Nokia and Behavioural Economics
Ten years ago, Nokia had 98 mobile phones and smartphones on its website, and Apple had only two products: the iPhone and the iPhone 3G. During those years, Nokia was the market leader in the business. They had products ranging from the lower end to the higher end, covering every market sector. It appeared to be an airtight marketing strategy.
However, Apple was only offering two iPhones, and it was a breakthrough. Once, owning a Nokia was a sensational experience; then public opinion shifted towards the iPhone. People were gradually switching from Nokia to Apple, but Nokia didn't realise it.
During those years, Nokia’s smartphones were very poor quality, and their strategy for growing the business was to expand the product range to extremes—essentially, offering the same product with a different name and an additional feature (or features). This seemed to be working for Nokia for a very long time, and they never put in the effort to gain a deeper understanding of consumer behaviour or the reasons for the increasing popularity of the iPhone.
They knew that the iPhone was very expensive, and only a small fraction of customers would be able to afford it. So, the thinking was that this new product would not hurt Nokia. Microsoft's CEO Steve Ballmer made a statement to support this belief.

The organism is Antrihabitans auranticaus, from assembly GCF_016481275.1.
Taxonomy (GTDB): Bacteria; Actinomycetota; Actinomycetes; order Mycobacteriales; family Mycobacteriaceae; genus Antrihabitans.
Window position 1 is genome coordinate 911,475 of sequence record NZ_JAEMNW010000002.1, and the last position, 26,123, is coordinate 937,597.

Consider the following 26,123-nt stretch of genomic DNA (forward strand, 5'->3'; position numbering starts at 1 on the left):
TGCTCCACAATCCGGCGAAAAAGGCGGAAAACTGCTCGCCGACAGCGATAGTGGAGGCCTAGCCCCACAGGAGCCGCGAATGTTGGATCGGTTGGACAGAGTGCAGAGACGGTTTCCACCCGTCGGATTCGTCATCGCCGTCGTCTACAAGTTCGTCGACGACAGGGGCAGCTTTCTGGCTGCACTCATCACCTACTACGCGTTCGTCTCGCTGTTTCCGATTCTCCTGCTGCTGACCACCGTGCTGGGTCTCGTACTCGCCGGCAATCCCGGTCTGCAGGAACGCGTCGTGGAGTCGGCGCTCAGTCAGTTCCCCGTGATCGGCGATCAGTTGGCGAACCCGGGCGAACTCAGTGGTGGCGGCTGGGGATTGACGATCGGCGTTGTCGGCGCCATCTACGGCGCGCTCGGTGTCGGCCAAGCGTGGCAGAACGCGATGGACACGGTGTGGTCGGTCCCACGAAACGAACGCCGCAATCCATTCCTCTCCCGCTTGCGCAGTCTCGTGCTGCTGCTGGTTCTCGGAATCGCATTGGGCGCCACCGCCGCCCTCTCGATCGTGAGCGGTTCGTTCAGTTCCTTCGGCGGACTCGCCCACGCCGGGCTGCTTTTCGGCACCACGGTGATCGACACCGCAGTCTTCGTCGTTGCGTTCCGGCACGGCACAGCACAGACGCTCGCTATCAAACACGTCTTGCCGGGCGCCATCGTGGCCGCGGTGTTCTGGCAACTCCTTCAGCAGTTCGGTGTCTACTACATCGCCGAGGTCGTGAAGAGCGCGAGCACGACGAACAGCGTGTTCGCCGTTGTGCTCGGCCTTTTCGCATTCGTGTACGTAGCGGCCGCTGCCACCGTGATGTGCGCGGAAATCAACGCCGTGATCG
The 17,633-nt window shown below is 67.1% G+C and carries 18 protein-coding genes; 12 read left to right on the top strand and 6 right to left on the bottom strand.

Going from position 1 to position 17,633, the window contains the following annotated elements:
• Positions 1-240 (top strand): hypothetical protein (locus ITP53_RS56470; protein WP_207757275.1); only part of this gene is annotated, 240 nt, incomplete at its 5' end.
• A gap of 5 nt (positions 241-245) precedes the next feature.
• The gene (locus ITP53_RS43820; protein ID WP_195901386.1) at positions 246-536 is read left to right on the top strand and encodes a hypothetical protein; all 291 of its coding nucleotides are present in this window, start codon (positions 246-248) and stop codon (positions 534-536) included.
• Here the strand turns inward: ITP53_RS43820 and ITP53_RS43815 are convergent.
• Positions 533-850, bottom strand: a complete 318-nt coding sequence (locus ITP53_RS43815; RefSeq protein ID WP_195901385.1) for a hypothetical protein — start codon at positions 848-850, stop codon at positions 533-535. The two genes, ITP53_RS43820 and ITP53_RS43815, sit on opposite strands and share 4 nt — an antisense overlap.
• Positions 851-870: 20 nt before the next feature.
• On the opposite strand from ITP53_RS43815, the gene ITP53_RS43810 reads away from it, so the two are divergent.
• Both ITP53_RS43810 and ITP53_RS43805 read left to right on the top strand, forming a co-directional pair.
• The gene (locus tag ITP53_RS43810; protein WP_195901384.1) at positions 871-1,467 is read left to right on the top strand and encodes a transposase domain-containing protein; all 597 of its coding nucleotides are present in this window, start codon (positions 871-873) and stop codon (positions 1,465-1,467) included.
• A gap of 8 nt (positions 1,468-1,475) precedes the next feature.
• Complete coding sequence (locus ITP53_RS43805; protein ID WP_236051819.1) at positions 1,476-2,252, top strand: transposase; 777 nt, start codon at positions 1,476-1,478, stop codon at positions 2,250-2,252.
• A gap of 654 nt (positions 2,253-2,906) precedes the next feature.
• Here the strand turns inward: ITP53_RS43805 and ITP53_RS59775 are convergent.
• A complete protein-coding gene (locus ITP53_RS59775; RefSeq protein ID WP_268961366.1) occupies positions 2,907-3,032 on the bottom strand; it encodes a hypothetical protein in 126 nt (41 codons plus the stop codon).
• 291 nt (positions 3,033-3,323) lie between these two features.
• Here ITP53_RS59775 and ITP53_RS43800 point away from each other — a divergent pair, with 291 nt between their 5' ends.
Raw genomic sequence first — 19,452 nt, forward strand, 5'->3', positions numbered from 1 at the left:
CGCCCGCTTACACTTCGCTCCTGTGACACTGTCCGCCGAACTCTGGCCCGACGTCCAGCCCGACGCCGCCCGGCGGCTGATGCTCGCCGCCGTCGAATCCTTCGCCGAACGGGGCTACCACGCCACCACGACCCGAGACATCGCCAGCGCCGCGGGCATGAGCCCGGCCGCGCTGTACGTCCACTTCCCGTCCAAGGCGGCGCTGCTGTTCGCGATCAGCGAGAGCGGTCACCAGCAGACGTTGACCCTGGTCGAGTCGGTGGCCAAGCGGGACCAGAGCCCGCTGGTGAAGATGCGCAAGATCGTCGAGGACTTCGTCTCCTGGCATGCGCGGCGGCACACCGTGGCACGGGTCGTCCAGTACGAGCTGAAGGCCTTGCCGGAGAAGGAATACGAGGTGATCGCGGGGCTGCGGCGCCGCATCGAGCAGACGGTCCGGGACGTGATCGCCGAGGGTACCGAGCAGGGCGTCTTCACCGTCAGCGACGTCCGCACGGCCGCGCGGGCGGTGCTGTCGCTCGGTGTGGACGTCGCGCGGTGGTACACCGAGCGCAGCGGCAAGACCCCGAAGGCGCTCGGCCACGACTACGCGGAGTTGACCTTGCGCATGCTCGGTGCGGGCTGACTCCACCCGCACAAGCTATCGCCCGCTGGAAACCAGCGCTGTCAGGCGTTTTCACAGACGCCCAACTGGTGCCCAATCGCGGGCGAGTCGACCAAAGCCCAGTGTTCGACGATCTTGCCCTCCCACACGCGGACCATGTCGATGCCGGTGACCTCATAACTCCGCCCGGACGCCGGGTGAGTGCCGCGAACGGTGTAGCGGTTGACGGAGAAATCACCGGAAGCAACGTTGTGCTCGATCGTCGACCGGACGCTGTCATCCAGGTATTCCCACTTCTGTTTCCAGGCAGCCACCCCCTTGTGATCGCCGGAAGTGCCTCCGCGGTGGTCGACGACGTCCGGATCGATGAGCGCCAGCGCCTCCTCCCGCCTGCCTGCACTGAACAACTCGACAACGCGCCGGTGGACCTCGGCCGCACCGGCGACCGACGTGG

Therefore, Nokia focused on making more and more products to increase their revenue. This resulted in choice overload: that is, too many choices being available to consumers. Choice overload has been associated with unhappiness in consumers (Schwartz, 2004). It leads to decision fatigue.
To put it simply, Nokia had too many products, causing confusion for consumers trying to find the best product to match their expectations. The range of choices was overwhelming. Therefore, customers experienced decision fatigue and regret aversion. Regardless of their final decision, there was probably a better model which they had not been able to find. As a result, only a few trusted Nokia models were popular, while the rest of the range was wasting space on Nokia's website and their production line.
As the years passed, Nokia persisted in this strategy, offering too many products, whilst Apple was only offering one or two smartphones during those years. It was very easy to choose the iPhone and people were able to understand what the iPhone could do for them. Unlike Nokia's smartphones, which lacked an app system, the App store was growing steadily and offering ever more and better options.
Now, Nokia has vanished from the market. They are using the nostalgia effect, reviving old models to capture the attention of people in their mid-30s by triggering memories of their teenage years. The nostalgia effect does increase the subjective value of a product, and we do tend to spend more when the nostalgia effect is triggered. However, this did not help Nokia to recover; it remains in our memories from the 1990s.
Of course, choice overload was not the only reason Nokia lost the competition against Apple. It was, however, one of the key mistakes Nokia made at the end of the 2000s.